The High Court has handed down its first decision on an application brought under s.38 of the Sanctions, Anti-Money Laundering Act 2018 (“SAMLA”) in respect of the Russia (Sanctions) (EU Exit) Regulations 2019 (“Russia Sanctions Regulations”).
On 29 March 2022, the Secretary of State for Transport (“Secretary of State”) detained the MY Phi, a superyacht docked in Canary Wharf. The Phi was detained on the ground it was a ship that was “owned, controlled or operated by a person connected with Russia”.
The Claimants did not dispute that the ultimate beneficial owner of the Phi was Mr Naumenko, the Second Claimant, who was resident in Russia, and thereby satisfied the definition of “a person connected with Russia” under the Russia Sanctions Regulations. The Claimants’ challenge focussed on the lawfulness of the detention on the grounds of (i) improper purpose and (ii) breach of A1P1.
Sir Ross Cranston, sitting as a High Court Judge, dismissed the application.
He rejected the Claimants’ argument that, absent designation of Mr Naumenko, the Phi’s detention was improper. The Russia Sanctions Regulations clearly established a distinct regime for persons “connected with Russia” (§63). He held that the Phi had been detained for a proper purpose, namely because the Phi was a high value ship and Mr Naumenko was a person “connected with Russia” (§69).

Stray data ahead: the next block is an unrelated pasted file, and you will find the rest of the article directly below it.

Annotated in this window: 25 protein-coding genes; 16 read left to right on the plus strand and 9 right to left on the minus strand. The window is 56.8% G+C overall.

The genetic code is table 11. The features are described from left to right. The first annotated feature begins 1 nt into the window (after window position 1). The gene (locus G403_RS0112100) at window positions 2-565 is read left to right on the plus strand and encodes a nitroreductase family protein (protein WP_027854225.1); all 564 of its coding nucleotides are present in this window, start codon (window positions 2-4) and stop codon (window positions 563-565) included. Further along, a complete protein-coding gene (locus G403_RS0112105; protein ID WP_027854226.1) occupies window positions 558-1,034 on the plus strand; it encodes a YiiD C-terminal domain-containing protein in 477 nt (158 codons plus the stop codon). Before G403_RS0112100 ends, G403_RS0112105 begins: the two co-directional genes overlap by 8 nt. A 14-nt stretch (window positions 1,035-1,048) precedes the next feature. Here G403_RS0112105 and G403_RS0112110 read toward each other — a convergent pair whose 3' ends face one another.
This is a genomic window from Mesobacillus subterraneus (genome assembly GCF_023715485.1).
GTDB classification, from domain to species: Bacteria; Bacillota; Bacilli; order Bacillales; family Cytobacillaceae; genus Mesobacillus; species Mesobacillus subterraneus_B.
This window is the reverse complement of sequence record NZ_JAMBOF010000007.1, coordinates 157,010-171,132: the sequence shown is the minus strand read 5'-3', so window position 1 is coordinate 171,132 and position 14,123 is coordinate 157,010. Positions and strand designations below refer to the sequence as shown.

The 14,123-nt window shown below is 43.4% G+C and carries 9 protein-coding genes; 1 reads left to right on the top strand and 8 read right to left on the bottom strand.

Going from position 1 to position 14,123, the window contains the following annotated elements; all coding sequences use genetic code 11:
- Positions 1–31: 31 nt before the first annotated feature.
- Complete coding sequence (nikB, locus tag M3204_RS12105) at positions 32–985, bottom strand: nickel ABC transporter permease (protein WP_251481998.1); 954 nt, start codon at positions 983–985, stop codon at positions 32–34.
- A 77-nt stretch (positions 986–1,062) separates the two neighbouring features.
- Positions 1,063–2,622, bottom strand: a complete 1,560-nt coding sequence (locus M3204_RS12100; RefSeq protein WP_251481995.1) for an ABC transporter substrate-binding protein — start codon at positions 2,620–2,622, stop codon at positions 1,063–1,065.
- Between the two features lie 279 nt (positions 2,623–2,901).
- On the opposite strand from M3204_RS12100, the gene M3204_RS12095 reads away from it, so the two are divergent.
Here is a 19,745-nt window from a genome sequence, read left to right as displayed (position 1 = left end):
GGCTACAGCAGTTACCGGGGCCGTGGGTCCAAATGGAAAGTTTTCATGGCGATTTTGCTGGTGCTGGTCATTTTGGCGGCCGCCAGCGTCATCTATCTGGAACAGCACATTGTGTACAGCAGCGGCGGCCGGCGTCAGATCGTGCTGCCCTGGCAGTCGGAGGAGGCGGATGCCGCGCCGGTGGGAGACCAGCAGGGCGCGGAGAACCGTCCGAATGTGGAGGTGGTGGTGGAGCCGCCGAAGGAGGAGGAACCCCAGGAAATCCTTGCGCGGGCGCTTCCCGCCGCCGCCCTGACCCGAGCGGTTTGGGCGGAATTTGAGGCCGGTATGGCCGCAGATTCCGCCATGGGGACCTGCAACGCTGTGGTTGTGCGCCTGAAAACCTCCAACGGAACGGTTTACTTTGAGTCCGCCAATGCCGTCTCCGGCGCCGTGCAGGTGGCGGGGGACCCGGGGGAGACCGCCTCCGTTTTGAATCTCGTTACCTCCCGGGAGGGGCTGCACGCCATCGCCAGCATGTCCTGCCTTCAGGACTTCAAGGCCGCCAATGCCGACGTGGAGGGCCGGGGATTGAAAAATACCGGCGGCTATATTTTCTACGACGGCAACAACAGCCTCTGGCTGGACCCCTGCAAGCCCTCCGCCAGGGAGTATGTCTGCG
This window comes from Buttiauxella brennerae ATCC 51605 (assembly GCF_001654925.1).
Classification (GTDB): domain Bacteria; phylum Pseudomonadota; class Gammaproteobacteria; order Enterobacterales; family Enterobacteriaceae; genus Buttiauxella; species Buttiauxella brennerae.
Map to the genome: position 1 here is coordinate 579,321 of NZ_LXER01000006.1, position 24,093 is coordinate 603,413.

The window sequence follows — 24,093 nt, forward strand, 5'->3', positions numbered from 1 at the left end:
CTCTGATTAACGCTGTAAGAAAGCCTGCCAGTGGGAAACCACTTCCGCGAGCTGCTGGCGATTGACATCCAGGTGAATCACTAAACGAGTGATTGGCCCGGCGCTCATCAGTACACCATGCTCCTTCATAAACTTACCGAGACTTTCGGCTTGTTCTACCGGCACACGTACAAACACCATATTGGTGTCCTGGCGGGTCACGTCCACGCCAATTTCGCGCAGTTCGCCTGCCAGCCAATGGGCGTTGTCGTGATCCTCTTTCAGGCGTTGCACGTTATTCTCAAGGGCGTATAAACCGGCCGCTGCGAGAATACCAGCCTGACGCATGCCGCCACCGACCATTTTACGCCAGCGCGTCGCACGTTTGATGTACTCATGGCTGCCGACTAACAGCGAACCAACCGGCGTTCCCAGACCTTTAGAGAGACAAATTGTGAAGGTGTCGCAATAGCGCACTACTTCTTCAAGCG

He also rejected the A1P1 challenge. The detention was rationally connected to the UK Government’s foreign policy response to Russia’s invasion of Ukraine, given “the likely direct and indirect links between Mr Naumenko’s wealth, economic activities and the Russian state”, such that he was “the sort of individual economic actor on whom sanctions could effect the “broad and deep impact” which Parliament intended via the “connected with Russia” powers” (§84). As to fair balance, the Court emphasised three points: (i) the “weighty public interest factors” of the UK’s foreign policy response to “what is being inflicted on Ukraine and the wider geopolitical instability this has caused”; (ii) that Mr Naumenko “does not claim to be suffering financial hardship because of [the Phi’s] detention”; and (iii) the deference due to the executive, especially within the area of foreign policy (§§87-88).
A copy of the judgment is available here.